Even if something isn’t proven by science, it may be true in the common experience and/or practically useful.
A few years ago I participated in a 50-hour advanced yoga teacher training on energy and the subtle body, led by my yoga teacher Justin Ritchie.
The workshop was focused on the spirituality and science behind the psychosomatic experience — aka the body/mind connection.
I have worked with a practitioner of Traditional Chinese Medicine for years, and have also received benefits from other energetic and “alternative” remedies in the past, so I had some familiarity with these topics.
The experience deepened my understanding of how our bodies speak to us, and how we can read other people’s emotional histories based on their body language and posture.
A New Mental Model for Evaluating Information
One of the best tools I received in that workshop was a new mental model, or frame, that I’ve applied beyond the yoga mat and mind/body experience.
This is a great one to have in your tool box when you evaluate the messages thrown at you by various experts.
Truth vs Common vs Useful
There is a distinction between what is objectively true, subjectively common, and practically useful.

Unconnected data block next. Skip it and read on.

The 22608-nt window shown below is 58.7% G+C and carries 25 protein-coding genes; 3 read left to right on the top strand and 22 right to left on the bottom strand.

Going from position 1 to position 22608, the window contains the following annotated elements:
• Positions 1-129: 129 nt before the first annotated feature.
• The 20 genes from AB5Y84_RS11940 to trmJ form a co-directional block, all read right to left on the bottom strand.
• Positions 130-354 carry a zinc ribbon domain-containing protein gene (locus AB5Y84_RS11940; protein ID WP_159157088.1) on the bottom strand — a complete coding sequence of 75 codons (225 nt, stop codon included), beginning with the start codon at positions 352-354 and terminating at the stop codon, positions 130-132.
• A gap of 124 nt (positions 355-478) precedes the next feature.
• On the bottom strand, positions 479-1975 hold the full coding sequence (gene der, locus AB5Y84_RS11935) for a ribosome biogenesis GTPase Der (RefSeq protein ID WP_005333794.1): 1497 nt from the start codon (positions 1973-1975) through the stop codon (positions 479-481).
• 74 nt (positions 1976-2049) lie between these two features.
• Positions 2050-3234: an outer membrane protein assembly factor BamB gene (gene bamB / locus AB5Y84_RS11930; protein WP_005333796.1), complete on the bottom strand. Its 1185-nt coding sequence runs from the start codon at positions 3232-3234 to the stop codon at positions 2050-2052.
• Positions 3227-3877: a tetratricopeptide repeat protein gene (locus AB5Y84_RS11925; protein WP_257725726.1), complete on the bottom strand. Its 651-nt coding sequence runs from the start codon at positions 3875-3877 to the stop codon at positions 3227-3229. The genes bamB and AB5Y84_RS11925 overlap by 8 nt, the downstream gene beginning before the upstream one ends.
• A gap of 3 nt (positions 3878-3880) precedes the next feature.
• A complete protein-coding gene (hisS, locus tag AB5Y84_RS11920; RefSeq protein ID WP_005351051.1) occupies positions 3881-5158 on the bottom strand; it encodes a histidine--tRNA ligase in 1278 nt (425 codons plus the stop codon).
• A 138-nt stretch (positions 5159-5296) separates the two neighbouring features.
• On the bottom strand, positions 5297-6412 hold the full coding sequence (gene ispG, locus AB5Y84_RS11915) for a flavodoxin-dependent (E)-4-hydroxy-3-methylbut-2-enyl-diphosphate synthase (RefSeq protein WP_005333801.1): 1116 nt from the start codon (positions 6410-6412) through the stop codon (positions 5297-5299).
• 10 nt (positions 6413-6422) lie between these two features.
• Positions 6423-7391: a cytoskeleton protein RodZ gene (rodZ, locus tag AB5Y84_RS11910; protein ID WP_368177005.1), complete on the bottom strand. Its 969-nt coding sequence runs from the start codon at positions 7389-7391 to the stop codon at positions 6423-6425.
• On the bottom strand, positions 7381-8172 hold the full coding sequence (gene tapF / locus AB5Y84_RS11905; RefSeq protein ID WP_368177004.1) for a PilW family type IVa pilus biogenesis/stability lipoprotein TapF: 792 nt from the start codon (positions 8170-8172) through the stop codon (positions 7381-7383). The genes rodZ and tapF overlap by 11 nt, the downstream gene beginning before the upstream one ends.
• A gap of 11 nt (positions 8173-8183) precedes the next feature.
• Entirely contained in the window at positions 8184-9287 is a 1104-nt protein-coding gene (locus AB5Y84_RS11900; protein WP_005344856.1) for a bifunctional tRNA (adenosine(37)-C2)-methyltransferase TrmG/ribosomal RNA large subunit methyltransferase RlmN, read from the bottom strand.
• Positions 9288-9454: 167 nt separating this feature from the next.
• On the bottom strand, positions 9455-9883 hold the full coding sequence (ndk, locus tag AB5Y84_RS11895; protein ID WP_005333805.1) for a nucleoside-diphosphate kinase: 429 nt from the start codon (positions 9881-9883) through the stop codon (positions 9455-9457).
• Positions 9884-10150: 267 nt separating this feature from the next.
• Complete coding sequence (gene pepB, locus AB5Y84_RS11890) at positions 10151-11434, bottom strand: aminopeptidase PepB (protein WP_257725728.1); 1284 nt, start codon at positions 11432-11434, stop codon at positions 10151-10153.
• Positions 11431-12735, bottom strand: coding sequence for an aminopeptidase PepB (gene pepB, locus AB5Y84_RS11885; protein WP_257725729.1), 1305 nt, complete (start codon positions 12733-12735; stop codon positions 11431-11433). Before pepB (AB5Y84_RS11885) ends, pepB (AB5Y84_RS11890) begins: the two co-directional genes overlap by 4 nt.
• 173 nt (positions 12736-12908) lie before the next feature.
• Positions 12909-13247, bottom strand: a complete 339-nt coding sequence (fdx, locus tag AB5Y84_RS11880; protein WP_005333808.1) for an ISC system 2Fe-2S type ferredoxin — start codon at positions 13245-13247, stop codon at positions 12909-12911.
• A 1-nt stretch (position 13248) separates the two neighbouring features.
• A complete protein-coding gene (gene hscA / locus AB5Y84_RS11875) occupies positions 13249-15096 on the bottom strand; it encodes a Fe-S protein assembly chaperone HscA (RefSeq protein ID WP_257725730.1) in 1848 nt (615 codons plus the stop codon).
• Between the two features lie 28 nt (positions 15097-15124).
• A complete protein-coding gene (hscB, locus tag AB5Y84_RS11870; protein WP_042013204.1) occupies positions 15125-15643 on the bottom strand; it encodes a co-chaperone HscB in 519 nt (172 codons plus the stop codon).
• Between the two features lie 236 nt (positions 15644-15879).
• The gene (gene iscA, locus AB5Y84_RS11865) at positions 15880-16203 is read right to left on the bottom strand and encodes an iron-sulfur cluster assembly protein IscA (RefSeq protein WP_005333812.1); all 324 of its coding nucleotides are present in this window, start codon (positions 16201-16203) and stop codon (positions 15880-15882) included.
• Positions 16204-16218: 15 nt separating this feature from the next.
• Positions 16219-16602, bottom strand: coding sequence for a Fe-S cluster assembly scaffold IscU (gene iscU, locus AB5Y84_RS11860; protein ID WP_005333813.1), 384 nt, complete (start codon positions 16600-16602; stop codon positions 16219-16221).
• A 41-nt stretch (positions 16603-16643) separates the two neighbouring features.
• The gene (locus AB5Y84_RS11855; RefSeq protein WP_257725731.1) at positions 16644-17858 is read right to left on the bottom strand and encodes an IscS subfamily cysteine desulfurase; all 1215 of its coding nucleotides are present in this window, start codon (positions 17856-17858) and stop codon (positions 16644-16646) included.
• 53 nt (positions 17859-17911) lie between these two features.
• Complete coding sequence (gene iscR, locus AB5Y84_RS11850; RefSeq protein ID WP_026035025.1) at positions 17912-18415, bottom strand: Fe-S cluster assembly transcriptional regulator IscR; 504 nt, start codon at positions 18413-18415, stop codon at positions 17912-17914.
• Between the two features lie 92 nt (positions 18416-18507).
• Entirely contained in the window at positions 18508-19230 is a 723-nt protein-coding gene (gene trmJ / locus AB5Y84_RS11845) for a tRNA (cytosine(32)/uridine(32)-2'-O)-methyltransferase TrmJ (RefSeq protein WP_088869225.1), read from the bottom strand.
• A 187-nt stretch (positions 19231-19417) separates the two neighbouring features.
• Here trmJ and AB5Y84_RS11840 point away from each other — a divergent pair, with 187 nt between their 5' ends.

Objective truths are proven by science. They are true regardless of whether you believe in them.
Gravity is objectively true. You don’t have to believe in gravity to be subject to its effects.
Much of what we accept as truth is not objective truth, but rather subjectively common. “Proven methods” that work for most people, most of the time, are subjectively common. Chicken soup as a remedy is subjectively common.
Things that are subjectively common may not be objectively true, but they feel true in our experience.
The placebo effect is a good example of something that would fall under subjectively common.
Something is practically useful if it has a practical application to our lives. Whether something is practically useful is not dependent on whether it is objectively true.
The ancient yogis, didn’t think of “objective truth.” If something was subjectively common and practically useful, they called that truth.
Just because something is proven by science doesn’t mean it’s practically useful.
And just because it’s not proven by science doesn’t mean that it’s not subjectively common and/or practically useful.
Subjectively common can feel like truth, but that doesn’t mean it’s true for everyone. We often have a filter based on our experience: what has worked for us and people who are like us. This filter doesn’t allow us to see how the thing we believe to be the obvious or universal solution is neither obvious nor universal.
Echo chambers can make us feel like subjectively common things are objectively true.
When you’re considering new information or advice, test it for its practical utility, rather than for how it meets the criteria for objective truth.
Ultimately, what we want is to cultivate tools and approaches that are practically useful.
Try it Out
If you tend to seek proof for advice that others offer to you, try using this framework to process information. Ask yourself whether it’s practically useful, even if it’s not objectively true.
Let me know how it shapes your perception!